Grad school! A place where you're paid to learn!
There's a catch: You have to teach.
But on second thought, getting to share knowledge about something you love with a captive audience?
So you spend all summer on your lesson plans and reading list and syllabus.
You figure you're going to come out on the first day like:
You try to take attendance, but who named these people?
Meanwhile, your students are like:
Except for that one who says what everybody else is thinking.
You finish the first day and cannot possibly imagine doing another.
But you must, so you try even harder, which mostly means making a further fool of yourself.
Class discussion remains like this:
This is most of your students' attitudes about reading:
And this is how they apparently write papers:
How is this horrible, humiliating activity possibly worth the pittance they're paying you?
Soon you start to get to know your students, like that one who writes down every single word you say.
The one who doesn't seem even remotely college prepared.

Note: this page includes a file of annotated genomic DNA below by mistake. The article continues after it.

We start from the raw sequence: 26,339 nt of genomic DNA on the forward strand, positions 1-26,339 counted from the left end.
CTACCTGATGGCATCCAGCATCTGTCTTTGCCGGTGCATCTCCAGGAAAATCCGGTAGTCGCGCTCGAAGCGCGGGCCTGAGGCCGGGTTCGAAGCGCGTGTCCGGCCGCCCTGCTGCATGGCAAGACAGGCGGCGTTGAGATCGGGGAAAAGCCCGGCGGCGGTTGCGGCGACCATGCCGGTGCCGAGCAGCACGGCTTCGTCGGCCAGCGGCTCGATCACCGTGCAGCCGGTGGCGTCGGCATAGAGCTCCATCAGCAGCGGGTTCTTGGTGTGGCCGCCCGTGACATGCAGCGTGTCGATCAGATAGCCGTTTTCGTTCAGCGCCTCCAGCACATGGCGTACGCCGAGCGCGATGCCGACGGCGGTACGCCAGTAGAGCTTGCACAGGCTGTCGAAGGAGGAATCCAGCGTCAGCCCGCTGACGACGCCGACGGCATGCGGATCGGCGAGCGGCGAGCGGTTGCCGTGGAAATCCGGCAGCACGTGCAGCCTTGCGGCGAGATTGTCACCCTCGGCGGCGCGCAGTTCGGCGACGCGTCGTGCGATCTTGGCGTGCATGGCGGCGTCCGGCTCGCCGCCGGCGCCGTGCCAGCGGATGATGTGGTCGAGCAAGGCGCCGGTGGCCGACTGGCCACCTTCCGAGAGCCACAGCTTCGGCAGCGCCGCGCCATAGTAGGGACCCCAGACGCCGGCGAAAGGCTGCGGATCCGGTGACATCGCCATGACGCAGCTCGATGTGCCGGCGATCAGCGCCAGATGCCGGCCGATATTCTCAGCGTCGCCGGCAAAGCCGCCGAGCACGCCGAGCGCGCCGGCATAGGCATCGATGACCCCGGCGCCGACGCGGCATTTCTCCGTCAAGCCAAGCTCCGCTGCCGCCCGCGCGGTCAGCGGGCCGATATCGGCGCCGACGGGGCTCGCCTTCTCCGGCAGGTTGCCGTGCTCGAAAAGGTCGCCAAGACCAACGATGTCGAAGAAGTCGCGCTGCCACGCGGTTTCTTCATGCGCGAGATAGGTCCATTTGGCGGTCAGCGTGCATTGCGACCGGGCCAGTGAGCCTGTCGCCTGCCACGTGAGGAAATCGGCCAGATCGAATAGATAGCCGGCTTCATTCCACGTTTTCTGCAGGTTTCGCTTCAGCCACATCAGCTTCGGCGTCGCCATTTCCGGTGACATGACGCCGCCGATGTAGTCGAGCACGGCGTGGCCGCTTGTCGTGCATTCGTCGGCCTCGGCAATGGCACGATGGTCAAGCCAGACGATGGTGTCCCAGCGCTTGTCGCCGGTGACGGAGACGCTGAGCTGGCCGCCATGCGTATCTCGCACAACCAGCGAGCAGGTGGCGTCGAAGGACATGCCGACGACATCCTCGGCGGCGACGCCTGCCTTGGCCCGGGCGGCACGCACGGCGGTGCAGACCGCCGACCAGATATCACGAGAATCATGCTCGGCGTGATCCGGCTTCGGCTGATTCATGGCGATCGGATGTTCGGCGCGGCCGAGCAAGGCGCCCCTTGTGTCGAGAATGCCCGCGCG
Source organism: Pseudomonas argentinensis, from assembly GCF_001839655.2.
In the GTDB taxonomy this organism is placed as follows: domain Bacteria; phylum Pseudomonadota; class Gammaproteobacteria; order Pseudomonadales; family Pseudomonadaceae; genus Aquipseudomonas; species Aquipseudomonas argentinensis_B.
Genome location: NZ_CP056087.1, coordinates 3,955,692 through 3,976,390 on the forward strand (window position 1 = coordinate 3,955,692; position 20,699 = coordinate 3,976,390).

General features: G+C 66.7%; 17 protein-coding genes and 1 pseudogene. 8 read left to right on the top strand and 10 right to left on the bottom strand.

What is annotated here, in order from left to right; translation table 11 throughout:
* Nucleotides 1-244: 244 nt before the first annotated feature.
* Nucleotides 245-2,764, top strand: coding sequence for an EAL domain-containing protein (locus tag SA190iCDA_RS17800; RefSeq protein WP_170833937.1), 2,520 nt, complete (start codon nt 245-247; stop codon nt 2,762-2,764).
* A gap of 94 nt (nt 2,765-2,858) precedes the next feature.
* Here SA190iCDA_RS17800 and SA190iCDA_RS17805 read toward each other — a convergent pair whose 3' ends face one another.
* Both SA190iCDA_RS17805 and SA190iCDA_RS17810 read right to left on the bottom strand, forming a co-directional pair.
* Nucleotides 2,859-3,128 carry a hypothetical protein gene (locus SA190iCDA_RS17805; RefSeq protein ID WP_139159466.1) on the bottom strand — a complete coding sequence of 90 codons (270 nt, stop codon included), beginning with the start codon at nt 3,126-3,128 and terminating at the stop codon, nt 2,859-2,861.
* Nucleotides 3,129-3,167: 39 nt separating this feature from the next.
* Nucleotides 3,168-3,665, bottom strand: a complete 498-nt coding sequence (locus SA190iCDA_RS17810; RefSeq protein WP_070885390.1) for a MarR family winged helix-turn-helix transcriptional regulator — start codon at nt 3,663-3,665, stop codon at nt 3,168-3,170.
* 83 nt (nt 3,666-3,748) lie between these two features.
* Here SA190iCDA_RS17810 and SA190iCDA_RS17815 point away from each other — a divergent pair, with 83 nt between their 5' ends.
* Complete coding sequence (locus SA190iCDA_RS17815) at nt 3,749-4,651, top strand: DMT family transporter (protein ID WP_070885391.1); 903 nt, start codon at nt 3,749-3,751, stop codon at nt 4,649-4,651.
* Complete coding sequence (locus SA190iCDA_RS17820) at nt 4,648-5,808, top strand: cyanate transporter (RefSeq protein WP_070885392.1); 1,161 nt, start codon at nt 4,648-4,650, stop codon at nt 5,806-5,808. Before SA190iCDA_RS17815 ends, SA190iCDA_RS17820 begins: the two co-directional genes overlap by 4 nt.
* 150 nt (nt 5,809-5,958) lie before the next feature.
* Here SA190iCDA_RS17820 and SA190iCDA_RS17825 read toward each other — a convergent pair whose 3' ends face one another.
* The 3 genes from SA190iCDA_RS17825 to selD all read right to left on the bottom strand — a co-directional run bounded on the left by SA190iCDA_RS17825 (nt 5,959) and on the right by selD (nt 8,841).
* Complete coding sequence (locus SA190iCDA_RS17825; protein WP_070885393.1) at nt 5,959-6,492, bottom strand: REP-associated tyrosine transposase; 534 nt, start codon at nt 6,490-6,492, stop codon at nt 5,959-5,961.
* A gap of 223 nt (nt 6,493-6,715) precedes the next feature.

The one who volunteers to answer every. single. question.
The one who's amazed by even the simplest concepts.
And the one who actually seems to like your class.
You realize nobody comes to office hours.
Except for the day before a paper is due when every single one of them comes.
And you learn — the hard way — that there is no feeling more divine than finishing a big stack of grading.
Then one day, you finish up a class knowing that you nailed it.
You start to come into class with a different, more positive attitude.
You realize some of the concepts you're teaching are actually sticking.
And once in a while class discussion totally knocks your socks off.
You become comfortable being silent until somebody participates.
And laying down the law when nobody shows up having read.
You discover how awesome it is when you've helped a student exceed his or her own expectations.
Not that you're going to win over all your students.
Or that there aren't days when you'd rather be anywhere but teaching.
But on your last day, you're actually a little sad to see your students go.
This teaching stuff? It's kind of awesome.